Is your radar detector just a new-car detector?
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Until recently you only had two choices to combat this problem: disable K-band or enable TSR filtering. We'll explain those as well as some other, more modern approaches to this problem.
The Disabling K-Band Solution
Because most of these sensors operate on K-band, many radar detector users have resorted to disabling this band on their detector. The problem with this is of course encountering an officer who is using a K-band radar gun and getting a speeding ticket.
The Enabling TSR Solution
Traffic Safety Rejection (TSR) filtering was first adopted by Escort to reduce false alerts caused by traffic flow sensors, which use K-band radar to measure the flow of traffic on highways. Because these sensors only transmit a short, one-and-a-half-second burst of radar every minute, the solution was to simply delay the alert time of a K-band radar alert on the detector by a second or two. A side benefit was that this delay was found to be somewhat successful in reducing the false alerts caused by the anti-collision sensors, but negatively affected the detector's ability to sniff out real instant-on police K-band radar speed traps.
The New Solution: Smart Anti-Collision Filtering
Due to the impact these anti-collision sensors have had on radar detectors, manufacturers have already stepped up to the plate to offer their own unique solutions to this increasing threat. Most notably, those companies include Stinger, Escort, and Valentine Research.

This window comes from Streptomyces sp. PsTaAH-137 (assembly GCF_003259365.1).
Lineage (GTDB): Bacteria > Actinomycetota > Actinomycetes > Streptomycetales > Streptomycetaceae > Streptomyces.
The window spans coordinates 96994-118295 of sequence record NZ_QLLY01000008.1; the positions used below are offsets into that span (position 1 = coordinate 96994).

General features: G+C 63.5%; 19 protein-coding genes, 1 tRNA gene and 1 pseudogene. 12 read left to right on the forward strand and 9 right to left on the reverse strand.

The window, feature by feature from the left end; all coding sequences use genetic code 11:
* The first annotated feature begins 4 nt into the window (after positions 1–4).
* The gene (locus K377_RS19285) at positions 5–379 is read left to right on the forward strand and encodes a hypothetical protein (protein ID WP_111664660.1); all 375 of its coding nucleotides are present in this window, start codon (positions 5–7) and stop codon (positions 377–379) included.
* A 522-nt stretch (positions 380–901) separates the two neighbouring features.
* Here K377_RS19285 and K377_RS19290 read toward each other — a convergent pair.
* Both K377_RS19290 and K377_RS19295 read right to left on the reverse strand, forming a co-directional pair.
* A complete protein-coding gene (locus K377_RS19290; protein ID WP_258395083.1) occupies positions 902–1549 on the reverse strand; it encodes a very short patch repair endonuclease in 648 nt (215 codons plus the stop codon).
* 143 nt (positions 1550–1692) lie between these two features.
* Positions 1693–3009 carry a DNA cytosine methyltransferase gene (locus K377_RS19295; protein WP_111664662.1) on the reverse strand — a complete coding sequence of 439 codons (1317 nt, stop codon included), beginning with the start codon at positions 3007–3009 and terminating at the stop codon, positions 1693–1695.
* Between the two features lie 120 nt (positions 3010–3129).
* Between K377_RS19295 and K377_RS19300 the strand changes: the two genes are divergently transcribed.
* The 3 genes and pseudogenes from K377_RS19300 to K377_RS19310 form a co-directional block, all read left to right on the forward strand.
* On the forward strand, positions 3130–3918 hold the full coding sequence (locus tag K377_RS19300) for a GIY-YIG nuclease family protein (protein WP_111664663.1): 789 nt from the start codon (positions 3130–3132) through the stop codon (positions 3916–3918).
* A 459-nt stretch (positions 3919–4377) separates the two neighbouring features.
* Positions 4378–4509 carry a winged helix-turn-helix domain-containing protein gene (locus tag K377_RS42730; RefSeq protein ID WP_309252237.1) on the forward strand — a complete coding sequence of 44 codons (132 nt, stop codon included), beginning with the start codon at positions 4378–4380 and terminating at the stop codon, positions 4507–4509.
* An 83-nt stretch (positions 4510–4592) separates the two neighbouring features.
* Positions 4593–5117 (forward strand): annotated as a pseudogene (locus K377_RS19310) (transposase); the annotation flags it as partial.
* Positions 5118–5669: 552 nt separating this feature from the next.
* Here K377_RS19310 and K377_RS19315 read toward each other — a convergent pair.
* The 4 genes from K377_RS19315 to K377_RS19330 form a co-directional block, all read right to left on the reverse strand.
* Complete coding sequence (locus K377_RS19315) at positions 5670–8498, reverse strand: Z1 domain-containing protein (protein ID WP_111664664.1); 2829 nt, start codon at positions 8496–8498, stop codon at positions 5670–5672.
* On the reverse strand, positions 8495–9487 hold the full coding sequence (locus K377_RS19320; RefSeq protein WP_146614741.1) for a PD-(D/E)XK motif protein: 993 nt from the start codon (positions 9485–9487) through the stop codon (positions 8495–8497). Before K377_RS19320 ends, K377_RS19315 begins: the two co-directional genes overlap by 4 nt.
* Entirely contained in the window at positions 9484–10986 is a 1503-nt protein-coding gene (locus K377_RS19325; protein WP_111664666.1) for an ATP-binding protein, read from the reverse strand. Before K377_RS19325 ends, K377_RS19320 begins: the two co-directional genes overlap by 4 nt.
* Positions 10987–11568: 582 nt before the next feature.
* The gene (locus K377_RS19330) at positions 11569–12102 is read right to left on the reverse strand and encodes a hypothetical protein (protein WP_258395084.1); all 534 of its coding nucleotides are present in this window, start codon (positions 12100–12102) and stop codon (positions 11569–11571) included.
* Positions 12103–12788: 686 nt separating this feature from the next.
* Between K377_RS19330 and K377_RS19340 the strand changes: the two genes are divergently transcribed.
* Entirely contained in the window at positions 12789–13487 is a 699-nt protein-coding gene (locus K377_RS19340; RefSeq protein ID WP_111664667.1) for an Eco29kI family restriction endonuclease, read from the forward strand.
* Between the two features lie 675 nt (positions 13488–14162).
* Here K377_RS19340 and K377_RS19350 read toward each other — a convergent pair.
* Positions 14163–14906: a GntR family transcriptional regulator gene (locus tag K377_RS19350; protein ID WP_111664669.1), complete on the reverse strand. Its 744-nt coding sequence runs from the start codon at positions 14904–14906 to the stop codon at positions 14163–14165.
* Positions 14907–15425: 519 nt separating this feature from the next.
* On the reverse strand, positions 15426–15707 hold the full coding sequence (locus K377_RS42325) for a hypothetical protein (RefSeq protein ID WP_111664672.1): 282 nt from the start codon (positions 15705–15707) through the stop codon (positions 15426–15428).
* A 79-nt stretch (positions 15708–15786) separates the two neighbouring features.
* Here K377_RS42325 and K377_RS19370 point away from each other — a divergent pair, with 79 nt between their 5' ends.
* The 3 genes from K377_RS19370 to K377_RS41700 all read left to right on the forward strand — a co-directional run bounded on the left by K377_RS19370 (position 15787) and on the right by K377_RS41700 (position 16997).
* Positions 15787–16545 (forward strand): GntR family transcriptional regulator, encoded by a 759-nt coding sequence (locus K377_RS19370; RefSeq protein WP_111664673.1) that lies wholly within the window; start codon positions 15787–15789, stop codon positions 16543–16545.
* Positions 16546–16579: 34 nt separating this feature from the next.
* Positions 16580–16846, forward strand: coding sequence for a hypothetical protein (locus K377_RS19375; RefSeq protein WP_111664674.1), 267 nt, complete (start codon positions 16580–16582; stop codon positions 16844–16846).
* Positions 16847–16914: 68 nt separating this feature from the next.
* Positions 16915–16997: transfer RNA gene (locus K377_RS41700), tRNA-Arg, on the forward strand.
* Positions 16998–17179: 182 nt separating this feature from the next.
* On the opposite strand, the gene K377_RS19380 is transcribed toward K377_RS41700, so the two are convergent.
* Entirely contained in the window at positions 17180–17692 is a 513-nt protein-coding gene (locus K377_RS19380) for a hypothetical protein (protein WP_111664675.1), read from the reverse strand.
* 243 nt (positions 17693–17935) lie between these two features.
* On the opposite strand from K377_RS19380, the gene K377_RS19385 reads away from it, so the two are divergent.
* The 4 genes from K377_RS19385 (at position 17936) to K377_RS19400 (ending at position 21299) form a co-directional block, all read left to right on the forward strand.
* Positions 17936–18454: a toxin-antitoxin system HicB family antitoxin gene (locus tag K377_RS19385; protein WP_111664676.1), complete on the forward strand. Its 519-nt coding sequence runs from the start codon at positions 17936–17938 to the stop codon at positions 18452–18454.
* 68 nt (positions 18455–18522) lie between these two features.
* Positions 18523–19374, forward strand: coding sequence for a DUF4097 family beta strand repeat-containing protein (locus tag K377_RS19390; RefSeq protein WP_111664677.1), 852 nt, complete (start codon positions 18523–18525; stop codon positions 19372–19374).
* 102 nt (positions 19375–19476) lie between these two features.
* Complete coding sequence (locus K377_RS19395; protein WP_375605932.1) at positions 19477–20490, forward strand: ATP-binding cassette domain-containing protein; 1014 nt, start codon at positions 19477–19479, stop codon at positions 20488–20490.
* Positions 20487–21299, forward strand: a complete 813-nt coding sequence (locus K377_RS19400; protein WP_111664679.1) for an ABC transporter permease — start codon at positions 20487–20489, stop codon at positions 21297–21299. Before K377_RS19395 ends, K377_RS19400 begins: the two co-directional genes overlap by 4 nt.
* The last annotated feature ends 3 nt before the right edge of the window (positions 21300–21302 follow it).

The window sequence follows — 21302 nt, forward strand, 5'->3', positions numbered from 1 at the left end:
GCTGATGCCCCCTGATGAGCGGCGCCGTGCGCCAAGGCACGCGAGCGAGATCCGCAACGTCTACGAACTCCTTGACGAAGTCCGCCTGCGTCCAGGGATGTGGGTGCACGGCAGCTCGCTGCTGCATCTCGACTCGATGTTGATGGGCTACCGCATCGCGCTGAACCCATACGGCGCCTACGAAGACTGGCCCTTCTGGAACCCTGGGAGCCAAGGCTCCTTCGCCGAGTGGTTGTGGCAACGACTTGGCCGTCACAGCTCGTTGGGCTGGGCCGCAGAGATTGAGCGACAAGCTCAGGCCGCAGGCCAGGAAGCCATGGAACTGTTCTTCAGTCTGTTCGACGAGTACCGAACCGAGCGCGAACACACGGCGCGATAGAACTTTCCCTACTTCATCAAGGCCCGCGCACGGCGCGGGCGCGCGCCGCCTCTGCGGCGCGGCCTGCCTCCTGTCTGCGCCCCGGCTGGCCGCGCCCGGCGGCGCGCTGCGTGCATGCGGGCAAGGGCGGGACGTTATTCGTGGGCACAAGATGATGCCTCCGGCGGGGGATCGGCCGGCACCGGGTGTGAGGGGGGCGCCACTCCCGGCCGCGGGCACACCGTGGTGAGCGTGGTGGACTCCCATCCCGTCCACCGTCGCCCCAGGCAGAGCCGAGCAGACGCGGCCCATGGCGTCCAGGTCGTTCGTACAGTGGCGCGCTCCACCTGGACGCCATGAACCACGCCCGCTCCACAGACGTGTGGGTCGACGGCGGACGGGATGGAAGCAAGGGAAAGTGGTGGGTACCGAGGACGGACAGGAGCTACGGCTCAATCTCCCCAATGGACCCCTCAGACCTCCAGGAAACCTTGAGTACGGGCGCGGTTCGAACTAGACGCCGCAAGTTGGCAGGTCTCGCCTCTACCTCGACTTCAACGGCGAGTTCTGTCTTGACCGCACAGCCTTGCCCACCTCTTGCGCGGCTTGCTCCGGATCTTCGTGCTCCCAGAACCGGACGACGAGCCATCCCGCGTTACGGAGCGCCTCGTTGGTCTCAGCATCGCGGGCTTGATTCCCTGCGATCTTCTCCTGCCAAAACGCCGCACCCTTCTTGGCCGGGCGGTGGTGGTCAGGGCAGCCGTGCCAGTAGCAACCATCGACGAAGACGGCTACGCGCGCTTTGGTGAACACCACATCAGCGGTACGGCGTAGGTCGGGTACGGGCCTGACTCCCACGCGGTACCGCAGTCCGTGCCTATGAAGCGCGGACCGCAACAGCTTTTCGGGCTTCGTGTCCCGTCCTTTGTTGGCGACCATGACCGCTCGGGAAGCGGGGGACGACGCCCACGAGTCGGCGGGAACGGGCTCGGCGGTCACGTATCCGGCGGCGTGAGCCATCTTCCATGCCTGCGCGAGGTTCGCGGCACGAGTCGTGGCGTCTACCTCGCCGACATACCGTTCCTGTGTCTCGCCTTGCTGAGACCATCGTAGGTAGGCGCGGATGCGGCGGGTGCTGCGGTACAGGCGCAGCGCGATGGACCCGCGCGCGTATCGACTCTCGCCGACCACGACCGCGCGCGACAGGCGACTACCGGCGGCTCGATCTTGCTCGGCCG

Stinger VIP: In the truest sense, the Stinger VIP radar defense system is not a radar detector, but a spectrum analyzer. Created in Holland where the use of radar detectors is strictly prohibited, the Stinger was developed as a car computer with a spectrum analyzer, able to sweep the same radar bands used by police. One distinct advantage Stinger has over all its competitors is that it has the ability to learn your car's unique radar signatures and filter them completely out without affecting the performance of detecting real police threats. Because of this, the Stinger system is by far the best available today to block out false alerts caused by all the in-car radar systems.
Escort: In 2013, Escort filed a US patent (US 20140266853 A1) for its solution to suppress alerts caused by vehicle guidance systems, and its first detector to utilize this technology was integrated into the Passport Max 360 radar detector. In basic terms, Escort addressed this problem by identifying the DNA signature of these anti-collision sensors and created a filtering algorithm that is incorporated into its digital signal algorithm (DSP) to block out these false alerts. One of Escort's biggest advantages in this fight is that each time it identifies a new guidance system, it can incorporate the filtering capabilities into a new firmware update, which the user can then download online and install into their detector.
Valentine Research: Valentine Research has recently released its solution, called Junk-K Fighter, which is basically an enhanced version of TSR filtering. Although successful in reducing false alerts caused by the anti-collision sensors, it does add an extra second or so of delay to alert to a real police K-band threat. And Valentine now offers as an accessory the V1connection LE, a Bluetooth module that plugs into the V1. This unit enables the user to custom program their detector, such as modifying the sweeps of the covered frequencies in their local area, right from their smartphone.
As its critical for the survival of the radar detector industry, radar detector manufacturers such as Whistler, Cobra, Beltronics, Uniden, and Radenso are also developing and integrating their own unique solutions. Because of this, if you're considering investing in a new detector, make sure that you do a little homework so you don't make the mistake of buying something that will annoy you with false alerts from all the new cars along your trip.
Roy Reyer operates RadarBusters.com. Visit the site for radar detector reviews, articles, and videos.
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